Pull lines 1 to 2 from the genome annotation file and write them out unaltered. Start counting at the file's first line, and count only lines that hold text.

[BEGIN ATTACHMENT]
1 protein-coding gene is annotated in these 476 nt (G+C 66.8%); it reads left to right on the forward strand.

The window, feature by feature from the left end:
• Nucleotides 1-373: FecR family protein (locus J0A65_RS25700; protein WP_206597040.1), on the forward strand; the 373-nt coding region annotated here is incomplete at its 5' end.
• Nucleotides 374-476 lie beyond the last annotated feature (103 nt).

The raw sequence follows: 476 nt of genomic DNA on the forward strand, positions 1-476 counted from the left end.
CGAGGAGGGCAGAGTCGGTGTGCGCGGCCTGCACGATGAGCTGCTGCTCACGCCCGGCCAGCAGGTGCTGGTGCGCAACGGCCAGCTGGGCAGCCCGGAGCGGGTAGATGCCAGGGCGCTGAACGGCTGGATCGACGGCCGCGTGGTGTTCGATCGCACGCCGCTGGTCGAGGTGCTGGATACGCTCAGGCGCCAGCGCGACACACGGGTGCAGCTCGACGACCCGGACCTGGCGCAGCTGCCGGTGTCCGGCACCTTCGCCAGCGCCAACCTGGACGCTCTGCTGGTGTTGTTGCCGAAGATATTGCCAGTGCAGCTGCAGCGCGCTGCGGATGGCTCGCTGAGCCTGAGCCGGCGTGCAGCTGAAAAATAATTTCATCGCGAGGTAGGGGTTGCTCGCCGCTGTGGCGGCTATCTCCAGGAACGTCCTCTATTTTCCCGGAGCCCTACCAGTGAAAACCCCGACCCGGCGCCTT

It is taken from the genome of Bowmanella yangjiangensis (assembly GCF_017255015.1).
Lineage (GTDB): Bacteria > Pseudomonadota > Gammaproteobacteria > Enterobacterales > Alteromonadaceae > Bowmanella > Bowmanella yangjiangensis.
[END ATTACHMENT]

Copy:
1 protein-coding gene is annotated in these 476 nt (G+C 66.8%); it reads left to right on the forward strand.

The window, feature by feature from the left end: